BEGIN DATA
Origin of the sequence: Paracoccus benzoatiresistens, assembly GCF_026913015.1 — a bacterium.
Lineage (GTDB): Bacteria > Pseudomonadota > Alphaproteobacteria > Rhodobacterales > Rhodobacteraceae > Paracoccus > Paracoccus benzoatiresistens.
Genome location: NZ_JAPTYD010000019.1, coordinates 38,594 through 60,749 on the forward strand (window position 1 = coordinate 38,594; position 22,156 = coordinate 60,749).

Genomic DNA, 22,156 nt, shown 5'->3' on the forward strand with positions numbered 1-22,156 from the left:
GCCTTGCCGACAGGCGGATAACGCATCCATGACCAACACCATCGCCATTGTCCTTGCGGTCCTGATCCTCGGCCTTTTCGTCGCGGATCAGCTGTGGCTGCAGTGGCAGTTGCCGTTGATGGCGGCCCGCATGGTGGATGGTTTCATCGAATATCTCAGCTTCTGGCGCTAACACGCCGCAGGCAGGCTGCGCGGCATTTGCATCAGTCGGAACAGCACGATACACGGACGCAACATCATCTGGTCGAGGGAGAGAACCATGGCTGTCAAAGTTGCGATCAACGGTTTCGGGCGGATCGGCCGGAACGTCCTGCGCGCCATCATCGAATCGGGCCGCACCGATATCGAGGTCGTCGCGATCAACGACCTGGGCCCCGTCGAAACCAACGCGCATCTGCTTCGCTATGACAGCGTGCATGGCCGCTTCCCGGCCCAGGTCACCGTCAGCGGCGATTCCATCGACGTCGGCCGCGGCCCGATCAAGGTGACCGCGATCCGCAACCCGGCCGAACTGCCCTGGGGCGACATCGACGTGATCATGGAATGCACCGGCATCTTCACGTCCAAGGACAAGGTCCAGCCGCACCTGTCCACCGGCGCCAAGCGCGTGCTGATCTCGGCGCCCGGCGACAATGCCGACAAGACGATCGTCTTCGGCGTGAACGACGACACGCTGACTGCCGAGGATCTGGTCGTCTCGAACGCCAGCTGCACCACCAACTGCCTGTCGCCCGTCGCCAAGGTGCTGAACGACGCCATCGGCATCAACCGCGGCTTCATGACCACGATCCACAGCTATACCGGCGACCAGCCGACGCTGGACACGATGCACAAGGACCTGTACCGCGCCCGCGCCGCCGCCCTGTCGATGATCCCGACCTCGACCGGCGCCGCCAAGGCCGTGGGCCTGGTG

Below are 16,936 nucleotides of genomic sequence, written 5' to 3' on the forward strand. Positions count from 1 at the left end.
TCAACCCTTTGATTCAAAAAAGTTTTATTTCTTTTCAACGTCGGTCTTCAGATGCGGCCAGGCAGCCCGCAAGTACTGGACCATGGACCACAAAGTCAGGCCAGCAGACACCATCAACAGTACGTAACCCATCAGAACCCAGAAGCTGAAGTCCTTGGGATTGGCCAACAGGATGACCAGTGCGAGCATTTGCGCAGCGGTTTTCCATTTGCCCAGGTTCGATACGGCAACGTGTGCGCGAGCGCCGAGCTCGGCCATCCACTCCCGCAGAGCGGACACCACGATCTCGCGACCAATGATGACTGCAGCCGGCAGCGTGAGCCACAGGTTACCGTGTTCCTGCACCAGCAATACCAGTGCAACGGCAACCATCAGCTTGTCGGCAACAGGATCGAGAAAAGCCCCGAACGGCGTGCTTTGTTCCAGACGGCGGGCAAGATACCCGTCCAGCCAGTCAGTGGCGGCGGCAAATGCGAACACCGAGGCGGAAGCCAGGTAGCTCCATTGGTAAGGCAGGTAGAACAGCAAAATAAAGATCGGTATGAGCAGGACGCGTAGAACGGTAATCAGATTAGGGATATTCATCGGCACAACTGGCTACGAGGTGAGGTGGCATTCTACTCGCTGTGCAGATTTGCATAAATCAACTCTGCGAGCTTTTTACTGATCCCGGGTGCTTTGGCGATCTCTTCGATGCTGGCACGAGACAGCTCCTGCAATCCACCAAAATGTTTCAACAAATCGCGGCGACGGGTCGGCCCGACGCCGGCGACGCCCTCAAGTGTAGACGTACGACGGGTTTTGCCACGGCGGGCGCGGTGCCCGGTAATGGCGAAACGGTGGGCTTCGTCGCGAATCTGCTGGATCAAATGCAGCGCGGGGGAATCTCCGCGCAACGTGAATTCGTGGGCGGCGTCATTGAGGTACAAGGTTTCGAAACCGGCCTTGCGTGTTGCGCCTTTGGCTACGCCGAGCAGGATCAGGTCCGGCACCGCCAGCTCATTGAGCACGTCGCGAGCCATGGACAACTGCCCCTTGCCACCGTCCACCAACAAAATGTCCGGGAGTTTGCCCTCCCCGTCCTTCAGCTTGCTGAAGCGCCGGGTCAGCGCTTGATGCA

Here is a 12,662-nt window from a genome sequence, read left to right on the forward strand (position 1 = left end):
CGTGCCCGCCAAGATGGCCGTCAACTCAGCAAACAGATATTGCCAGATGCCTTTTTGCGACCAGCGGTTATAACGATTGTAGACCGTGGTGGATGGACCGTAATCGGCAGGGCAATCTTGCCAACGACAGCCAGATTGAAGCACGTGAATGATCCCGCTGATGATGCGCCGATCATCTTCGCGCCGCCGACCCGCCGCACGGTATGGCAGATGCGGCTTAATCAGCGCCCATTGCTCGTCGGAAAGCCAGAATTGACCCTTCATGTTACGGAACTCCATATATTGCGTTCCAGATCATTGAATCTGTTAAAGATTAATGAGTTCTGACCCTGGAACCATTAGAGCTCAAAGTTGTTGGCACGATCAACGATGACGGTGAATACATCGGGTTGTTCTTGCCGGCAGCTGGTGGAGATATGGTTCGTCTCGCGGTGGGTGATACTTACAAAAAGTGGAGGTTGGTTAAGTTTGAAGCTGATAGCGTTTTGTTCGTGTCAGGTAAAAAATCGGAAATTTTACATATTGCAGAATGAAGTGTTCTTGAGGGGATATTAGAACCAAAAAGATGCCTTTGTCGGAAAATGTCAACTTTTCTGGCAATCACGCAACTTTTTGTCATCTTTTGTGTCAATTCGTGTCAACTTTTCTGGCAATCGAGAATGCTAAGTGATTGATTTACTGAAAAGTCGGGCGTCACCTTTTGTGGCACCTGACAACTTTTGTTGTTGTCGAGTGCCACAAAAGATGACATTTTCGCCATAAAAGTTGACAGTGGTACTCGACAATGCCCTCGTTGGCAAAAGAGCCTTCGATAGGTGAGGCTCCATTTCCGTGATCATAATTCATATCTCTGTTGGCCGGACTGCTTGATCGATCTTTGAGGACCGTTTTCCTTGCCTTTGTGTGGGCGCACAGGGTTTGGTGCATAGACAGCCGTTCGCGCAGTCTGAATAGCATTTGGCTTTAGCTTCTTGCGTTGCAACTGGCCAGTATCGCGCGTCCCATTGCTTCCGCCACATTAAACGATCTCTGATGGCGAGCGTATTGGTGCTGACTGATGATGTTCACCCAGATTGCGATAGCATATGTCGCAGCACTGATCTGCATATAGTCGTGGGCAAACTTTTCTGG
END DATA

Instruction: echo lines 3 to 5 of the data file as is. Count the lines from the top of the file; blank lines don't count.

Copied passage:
Genome location: NZ_JAPTYD010000019.1, coordinates 38,594 through 60,749 on the forward strand (window position 1 = coordinate 38,594; position 22,156 = coordinate 60,749).

Genomic DNA, 22,156 nt, shown 5'->3' on the forward strand with positions numbered 1-22,156 from the left:
GCCTTGCCGACAGGCGGATAACGCATCCATGACCAACACCATCGCCATTGTCCTTGCGGTCCTGATCCTCGGCCTTTTCGTCGCGGATCAGCTGTGGCTGCAGTGGCAGTTGCCGTTGATGGCGGCCCGCATGGTGGATGGTTTCATCGAATATCTCAGCTTCTGGCGCTAACACGCCGCAGGCAGGCTGCGCGGCATTTGCATCAGTCGGAACAGCACGATACACGGACGCAACATCATCTGGTCGAGGGAGAGAACCATGGCTGTCAAAGTTGCGATCAACGGTTTCGGGCGGATCGGCCGGAACGTCCTGCGCGCCATCATCGAATCGGGCCGCACCGATATCGAGGTCGTCGCGATCAACGACCTGGGCCCCGTCGAAACCAACGCGCATCTGCTTCGCTATGACAGCGTGCATGGCCGCTTCCCGGCCCAGGTCACCGTCAGCGGCGATTCCATCGACGTCGGCCGCGGCCCGATCAAGGTGACCGCGATCCGCAACCCGGCCGAACTGCCCTGGGGCGACATCGACGTGATCATGGAATGCACCGGCATCTTCACGTCCAAGGACAAGGTCCAGCCGCACCTGTCCACCGGCGCCAAGCGCGTGCTGATCTCGGCGCCCGGCGACAATGCCGACAAGACGATCGTCTTCGGCGTGAACGACGACACGCTGACTGCCGAGGATCTGGTCGTCTCGAACGCCAGCTGCACCACCAACTGCCTGTCGCCCGTCGCCAAGGTGCTGAACGACGCCATCGGCATCAACCGCGGCTTCATGACCACGATCCACAGCTATACCGGCGACCAGCCGACGCTGGACACGATGCACAAGGACCTGTACCGCGCCCGCGCCGCCGCCCTGTCGATGATCCCGACCTCGACCGGCGCCGCCAAGGCCGTGGGCCTGGTG